Kelly: Shortened version: (1) Rest on your back (or some can do better on the hands and knees) let your belly rest and just take a couple deep breaths in. (2) Place your finger tips right inside the pointy bones on your hips (ASIS) on the muscles of the tummy. Just feel the belly move gently. (3) After the next inhale, gently exhale and think about the cues and draw up and in with those muscles. You should feel those muscles firm up and NOT bulge out (4) Repeat this with slower breaths and work towards longer holds, marching, leg raises, arm raises or progressing towards feet in the air in table top position. (5) practice in different positions – sitting on a ball, hands overhead, twisting, marching, Side stepping and so on! The activation of the deep core is best learned with breathing because theres an automatic connection. Inhalation the belly/core expands, pelvic floor drops, and diaphragm contracts to pull air in the lungs. During exhalation, the diaphragm relaxes while the core and the pelvic floor gently recoils or returns to baseline with a little lift. It’s counterintuitive for some and can take some time to learn. When we exhale with force, the obliques help and we then can also activate the pelvic floor and deep core muscle called the Transversus Abdominus. If we are not careful the obliques will do all the work so learning to activate the deep core is key to stabilize the spine and support the organs (ie.keep from peeing on yourself!!) The cues I like to give with breathing out is “pulling the pubic bone behind the belly button,” “gently draw up and in while blowing through a small straw,” or “pull the hip bones together and ribcage down.” when contracting. You should feel the insides of the lower tummy stiffen and NOT bulging out. If you feel a bulge, you are activating the obliques. I often cue a “Kegel” or pelvic floor contraction too because this muscles group and the Transverse abdominals or deep core fire together. After just a regular activation and connection – then you can use that activation for lots of other upper and lower body exercises to challenge your stability more.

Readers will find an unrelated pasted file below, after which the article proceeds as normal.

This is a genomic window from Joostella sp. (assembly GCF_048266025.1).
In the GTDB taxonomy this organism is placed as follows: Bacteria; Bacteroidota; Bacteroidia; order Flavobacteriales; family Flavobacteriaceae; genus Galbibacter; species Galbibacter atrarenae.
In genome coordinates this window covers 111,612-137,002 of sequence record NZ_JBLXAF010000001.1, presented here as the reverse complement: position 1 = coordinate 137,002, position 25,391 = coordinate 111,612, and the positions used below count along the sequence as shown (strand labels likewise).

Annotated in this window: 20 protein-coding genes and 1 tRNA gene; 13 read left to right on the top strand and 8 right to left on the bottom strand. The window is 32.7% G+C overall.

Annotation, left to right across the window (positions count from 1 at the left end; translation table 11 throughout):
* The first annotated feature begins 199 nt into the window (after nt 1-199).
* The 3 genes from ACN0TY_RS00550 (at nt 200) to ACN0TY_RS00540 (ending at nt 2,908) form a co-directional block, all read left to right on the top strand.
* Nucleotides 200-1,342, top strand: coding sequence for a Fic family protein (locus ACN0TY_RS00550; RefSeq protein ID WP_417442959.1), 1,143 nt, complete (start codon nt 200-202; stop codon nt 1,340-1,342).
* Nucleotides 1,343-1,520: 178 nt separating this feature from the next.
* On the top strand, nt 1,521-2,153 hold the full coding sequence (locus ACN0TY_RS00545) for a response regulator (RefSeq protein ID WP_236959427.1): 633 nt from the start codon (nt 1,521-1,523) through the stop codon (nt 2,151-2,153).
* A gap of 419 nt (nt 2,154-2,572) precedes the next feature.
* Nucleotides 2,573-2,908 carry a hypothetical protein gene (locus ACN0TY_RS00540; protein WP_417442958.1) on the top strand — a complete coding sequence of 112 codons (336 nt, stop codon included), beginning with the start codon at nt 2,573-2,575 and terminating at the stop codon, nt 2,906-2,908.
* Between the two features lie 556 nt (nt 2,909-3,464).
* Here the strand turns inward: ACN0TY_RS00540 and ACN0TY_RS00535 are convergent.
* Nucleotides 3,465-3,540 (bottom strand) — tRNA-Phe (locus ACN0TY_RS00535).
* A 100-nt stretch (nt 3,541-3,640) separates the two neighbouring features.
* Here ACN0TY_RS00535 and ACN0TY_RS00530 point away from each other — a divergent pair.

Are there any exercise tips to activate your core?

Kelly: (In addition to the above) try not to overthink it. It’s good to tap in (activate specifically) before and after you do some higher level impact exercises. It’s like giving them a little wake up call to help them remember their jobs. We are so busy we tend to just rush through the workouts and get our reps. Take the time to tap in and be aware of the little things at some point during your workouts. I like before so you can slow down and just be aware of what you are feeling for the day or specific workout.

Is there anything else you’d like to share?

Kelly: There are a lot of exercises that overlap – and there is not just one thing for everyone that’s the best. Find a trainer, PT, instructor or yogi that helps you understand how to fire you body. A women health physical therapist can help you feel if the internal (pelvic floor) muscles are firing when they should be. and palpate (feel) the outside too. Sometimes they do too much or too little and we can give you some clues for what your body tends to do. Make it fun and enjoyable!

Three Tips Every Mom Needs to Know from Priority PT featured on Nashville Baby Guide

Thanks so much to Priority PT for sharing these three tips every mom needs to know! This is all such great advice and we hope it helps inspire you moms to take the time and care for yourselves too!